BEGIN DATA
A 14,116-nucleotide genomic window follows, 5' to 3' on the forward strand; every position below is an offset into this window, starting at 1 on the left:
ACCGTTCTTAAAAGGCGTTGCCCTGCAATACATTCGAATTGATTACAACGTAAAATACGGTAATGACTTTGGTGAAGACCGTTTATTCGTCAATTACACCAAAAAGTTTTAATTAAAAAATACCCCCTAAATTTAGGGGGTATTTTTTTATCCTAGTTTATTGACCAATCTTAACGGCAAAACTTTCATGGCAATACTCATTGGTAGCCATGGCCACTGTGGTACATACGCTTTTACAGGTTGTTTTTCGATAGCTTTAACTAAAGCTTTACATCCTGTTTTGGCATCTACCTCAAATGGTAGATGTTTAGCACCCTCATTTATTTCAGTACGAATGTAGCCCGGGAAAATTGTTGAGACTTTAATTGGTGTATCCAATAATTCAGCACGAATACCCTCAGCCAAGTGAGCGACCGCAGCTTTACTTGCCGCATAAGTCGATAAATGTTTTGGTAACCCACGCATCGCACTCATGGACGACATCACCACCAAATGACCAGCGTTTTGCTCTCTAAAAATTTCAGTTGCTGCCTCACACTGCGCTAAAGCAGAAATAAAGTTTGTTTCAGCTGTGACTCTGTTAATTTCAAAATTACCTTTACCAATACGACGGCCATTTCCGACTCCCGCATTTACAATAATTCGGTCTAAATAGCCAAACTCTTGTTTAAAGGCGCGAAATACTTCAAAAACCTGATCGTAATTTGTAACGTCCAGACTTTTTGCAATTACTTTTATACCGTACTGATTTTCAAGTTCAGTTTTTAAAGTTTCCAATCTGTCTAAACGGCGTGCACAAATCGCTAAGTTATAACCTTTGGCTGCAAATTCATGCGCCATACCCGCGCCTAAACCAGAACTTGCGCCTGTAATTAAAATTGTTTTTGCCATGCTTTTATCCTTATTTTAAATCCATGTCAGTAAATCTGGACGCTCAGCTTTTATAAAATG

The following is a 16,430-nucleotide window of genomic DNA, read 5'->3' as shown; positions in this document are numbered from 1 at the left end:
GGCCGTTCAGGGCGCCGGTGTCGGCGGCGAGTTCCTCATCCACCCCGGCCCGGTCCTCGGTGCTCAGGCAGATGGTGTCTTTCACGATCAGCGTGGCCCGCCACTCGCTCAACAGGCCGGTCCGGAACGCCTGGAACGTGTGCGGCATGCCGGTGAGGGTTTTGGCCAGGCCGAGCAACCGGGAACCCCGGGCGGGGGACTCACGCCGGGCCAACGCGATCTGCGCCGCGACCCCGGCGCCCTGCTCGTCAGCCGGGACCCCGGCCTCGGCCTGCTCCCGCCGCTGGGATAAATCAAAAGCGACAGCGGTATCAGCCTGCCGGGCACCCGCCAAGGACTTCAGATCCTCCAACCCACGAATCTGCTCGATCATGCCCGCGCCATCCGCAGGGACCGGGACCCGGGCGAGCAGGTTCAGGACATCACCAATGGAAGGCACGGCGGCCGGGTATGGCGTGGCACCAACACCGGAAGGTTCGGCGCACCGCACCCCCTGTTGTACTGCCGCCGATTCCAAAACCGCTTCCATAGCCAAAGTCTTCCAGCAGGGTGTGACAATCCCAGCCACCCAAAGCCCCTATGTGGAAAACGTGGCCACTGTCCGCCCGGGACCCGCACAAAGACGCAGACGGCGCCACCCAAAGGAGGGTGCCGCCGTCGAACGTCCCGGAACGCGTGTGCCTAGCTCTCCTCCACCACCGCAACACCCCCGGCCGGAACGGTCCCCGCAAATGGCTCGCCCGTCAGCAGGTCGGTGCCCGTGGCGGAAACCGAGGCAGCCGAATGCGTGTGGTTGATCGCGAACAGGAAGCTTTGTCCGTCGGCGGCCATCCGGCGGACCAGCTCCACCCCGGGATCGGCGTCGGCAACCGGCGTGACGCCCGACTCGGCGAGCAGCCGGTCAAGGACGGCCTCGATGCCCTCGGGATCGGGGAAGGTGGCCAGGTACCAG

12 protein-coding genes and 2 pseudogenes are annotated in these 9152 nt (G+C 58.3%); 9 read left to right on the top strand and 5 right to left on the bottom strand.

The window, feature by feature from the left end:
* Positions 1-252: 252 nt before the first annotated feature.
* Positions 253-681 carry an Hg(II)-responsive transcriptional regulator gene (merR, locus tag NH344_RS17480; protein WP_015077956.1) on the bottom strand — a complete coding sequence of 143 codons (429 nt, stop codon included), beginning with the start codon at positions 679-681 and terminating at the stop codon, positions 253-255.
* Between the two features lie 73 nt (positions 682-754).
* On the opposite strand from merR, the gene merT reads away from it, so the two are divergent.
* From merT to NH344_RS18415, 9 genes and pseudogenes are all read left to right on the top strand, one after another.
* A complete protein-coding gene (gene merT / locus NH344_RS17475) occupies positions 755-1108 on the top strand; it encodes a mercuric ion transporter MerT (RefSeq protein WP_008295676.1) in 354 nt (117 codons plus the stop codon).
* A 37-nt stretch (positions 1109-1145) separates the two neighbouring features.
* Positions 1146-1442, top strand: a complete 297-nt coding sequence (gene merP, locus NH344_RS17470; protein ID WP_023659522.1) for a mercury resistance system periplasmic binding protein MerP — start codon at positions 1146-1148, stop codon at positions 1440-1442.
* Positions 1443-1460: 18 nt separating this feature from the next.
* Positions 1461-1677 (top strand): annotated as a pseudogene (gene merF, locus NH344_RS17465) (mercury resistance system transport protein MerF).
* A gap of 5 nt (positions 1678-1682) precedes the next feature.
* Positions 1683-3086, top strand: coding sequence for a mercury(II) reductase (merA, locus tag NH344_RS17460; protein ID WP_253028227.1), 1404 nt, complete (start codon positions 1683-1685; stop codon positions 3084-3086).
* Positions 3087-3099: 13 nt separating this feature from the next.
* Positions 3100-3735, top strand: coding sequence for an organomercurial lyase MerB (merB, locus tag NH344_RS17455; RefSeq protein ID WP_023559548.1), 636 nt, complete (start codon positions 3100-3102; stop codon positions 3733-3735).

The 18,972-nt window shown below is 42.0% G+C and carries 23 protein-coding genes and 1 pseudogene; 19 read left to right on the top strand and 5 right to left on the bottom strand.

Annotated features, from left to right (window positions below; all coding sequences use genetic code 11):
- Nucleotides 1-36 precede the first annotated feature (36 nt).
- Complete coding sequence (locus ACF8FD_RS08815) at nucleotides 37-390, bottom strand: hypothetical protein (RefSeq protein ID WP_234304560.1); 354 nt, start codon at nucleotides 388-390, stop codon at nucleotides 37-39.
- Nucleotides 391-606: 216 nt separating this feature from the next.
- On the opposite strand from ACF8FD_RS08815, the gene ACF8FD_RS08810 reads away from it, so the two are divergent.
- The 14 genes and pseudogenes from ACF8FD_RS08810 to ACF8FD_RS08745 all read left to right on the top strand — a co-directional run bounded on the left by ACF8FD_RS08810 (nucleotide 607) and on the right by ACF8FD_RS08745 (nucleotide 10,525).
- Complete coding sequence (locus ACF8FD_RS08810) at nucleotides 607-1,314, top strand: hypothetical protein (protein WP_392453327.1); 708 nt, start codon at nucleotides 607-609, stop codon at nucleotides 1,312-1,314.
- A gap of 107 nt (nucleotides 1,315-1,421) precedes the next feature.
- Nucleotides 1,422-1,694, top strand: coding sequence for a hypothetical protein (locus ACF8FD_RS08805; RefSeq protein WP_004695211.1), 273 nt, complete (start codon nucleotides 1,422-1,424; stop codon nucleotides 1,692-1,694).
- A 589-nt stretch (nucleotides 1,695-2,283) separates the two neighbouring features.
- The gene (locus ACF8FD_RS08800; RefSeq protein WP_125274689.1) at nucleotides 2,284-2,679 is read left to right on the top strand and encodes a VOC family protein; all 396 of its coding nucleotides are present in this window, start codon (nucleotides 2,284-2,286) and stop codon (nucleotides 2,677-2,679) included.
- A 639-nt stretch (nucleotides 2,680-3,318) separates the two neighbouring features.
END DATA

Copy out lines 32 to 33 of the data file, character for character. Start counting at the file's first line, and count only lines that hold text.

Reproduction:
- The gene (locus ACF8FD_RS08800; RefSeq protein WP_125274689.1) at nucleotides 2,284-2,679 is read left to right on the top strand and encodes a VOC family protein; all 396 of its coding nucleotides are present in this window, start codon (nucleotides 2,284-2,286) and stop codon (nucleotides 2,677-2,679) included.
- A 639-nt stretch (nucleotides 2,680-3,318) separates the two neighbouring features.